Научная статья на тему 'Benefits of active inference method for training process analysis in elite alpine skiing sport'

Benefits of active inference method for training process analysis in elite alpine skiing sport Текст научной статьи по специальности «Медицинские технологии»

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Ключевые слова
SKIERS / TRACKING MOVEMENTS / ACTIVE OUTPUT / MOTOR CONTROL

Аннотация научной статьи по медицинским технологиям, автор научной работы — Shestakov M.P., Kryuchkov A.S., Shevtsova I.G., Navolotsky A.A., Fomichenko T.G.

Objective of the study was to scientifically substantiate the use of active inference for the analysis of the training process. Methods and structure of the study. Alpine skiers (men n=10, women n=10) who competed at the World Cup took part in the experiment. During testing, a biomechanical complex with biofeedback "Stabilan-01" was used. Results and conclusions. During the preparatory period of the macrocycle of highly skilled skiers, significant changes occur in the control system of servo-type movements under the influence of physical exercises of various directions. According to the theory of active withdrawal, these changes are associated with a change in the forecast of the somatosensory system for the expected results of movement, depending on the state of the somatomotor system.

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Текст научной работы на тему «Benefits of active inference method for training process analysis in elite alpine skiing sport»

Benefits of active inference method for training process analysis in elite alpine

skiing sport

UDC 573.2+ 796.926

,2, 3

Dr. Hab., Professor M.P. Shestakov1 PhD A.S. Kryuchkov1 Dr. Phys. Math., Professor I.G. Shevtsova2 A.A. Navolotsky2

Dr. Hab., Associate Professor T.G. Fomichenko1 ''Federal Scientific Center for Physical Culture and Sports, Moscow 2 Moscow State University, Moscow 3Hangzhou Electrotechnical University, China

Corresponding author: mshtv@mail.ru

Abstract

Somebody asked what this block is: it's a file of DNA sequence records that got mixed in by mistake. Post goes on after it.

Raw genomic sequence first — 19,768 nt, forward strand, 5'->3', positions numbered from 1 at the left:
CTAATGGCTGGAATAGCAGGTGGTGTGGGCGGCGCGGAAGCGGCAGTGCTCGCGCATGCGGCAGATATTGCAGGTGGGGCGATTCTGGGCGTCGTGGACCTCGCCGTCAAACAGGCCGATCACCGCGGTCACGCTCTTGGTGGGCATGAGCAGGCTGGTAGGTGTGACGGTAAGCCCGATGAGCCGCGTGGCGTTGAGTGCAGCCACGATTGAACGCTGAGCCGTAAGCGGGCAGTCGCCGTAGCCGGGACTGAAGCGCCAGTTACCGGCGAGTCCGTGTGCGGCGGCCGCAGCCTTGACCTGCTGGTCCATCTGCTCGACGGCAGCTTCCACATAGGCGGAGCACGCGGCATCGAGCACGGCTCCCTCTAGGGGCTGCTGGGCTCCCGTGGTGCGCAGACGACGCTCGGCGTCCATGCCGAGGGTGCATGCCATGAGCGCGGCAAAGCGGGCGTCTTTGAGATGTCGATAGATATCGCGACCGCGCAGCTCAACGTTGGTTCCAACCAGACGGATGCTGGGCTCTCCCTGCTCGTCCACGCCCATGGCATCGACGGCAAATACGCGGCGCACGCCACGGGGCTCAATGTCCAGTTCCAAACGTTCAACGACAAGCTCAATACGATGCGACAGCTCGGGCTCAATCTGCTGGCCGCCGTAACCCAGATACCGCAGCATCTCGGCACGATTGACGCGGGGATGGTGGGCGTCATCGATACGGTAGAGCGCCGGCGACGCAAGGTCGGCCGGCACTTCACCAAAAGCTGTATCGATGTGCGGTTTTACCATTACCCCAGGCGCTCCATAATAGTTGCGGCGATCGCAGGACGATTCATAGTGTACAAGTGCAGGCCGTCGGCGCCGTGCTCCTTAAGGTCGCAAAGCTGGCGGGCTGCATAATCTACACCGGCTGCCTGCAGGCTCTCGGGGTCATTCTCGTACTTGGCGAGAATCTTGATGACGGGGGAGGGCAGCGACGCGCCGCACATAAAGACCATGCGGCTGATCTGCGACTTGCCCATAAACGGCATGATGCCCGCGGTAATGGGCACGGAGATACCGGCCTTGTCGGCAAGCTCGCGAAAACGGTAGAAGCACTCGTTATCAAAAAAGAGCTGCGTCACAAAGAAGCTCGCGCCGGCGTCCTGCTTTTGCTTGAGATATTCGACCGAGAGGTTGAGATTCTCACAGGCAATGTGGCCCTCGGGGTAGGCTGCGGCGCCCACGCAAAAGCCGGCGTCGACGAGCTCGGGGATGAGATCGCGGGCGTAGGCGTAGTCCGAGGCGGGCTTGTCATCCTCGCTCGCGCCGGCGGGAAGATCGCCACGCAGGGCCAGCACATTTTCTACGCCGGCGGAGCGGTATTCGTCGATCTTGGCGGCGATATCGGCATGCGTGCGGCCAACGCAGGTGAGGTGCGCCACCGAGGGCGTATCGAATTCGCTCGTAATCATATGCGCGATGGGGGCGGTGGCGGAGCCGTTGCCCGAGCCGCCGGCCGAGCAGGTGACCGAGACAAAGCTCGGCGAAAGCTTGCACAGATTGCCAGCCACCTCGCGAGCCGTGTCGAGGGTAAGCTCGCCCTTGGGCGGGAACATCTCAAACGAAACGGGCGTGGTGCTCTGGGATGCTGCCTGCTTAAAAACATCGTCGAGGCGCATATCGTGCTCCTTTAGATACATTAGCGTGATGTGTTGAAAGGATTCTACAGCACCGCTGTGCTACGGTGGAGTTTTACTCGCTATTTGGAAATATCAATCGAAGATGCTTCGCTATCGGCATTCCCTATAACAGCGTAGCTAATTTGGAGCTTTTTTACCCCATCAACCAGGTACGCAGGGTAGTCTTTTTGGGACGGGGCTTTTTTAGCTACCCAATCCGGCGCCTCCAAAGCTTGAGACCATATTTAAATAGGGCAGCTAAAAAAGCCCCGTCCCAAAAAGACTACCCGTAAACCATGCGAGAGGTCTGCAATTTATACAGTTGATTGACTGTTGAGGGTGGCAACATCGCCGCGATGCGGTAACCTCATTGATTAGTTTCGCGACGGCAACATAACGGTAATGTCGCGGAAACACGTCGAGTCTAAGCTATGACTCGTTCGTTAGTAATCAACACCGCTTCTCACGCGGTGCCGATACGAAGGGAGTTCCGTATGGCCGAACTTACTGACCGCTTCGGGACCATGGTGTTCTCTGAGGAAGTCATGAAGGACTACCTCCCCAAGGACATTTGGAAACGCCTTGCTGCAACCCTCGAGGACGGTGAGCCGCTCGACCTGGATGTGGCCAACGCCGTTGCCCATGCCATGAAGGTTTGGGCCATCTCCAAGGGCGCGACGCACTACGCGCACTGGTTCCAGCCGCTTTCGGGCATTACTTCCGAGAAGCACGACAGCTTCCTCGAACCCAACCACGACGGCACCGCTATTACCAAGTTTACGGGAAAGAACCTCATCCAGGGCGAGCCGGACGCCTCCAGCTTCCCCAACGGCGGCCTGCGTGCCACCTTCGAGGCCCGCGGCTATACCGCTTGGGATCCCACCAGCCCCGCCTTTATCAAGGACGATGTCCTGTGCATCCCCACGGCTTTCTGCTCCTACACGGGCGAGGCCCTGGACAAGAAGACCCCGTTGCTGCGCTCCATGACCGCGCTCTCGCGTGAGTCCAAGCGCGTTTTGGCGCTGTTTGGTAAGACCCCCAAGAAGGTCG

Objective of the study was to theoretically analyze and test benefits of an active inference method for training process in elite alpine skiing sport.

Methods and structure of the study. We sampled for the active inference method testing experiment national alpine skiers (n=20, equal gender split), qualifiers for the World Cup and tested their training progress by a) Stabilan-01 stabilo-metric test system with a biological feedback capacity, b) dopamine levels.

Results and conclusion. Dopamine levels in blood served as an indicator of changes in the athletes' movement control system; these changes were related to execution of different training loads. We registered a decrease in prediction errors after the 21-day long training period aimed at technique adjustment, if compared to the other 21-day long training period aimed at improvement of physical capacities. As provided by the modern theory of active inference, these progresses are largely due to improvements in the somatosensory prediction of the movement results system performance and, as a result, progress forecasts depending on the somatomotor system state.

Keywords: Alpine skiing, tracking moves, active inference, motor control.

Background. Modern movement control studies apply a few theoretical concepts based on the idea of that the central nervous system develops certain internal models for efficiency [8]. These internal models are a interpreted by a theoretical hypothesis of the informational exchanges between the somatomotor and somatosensory systems that largely contribute to the computational capacity of the nervous system and help master and excel every highly coordinated movement. It is traditional to classify these internal models into the direct and inverse ones with the relevant motor system dynamics [8]. In a movement process, the direct model forecasts states of the motor apparatus with the relevant sensory stimuli at every time point, whilst the inverse model designs the movement execution program. In other words, the inverse model transmits a motor control command, whilst the direct model converts an efferent copy of the motor control command into sensory forecasts [12] to optimize the target state of the motor system as programmed by the inverse model.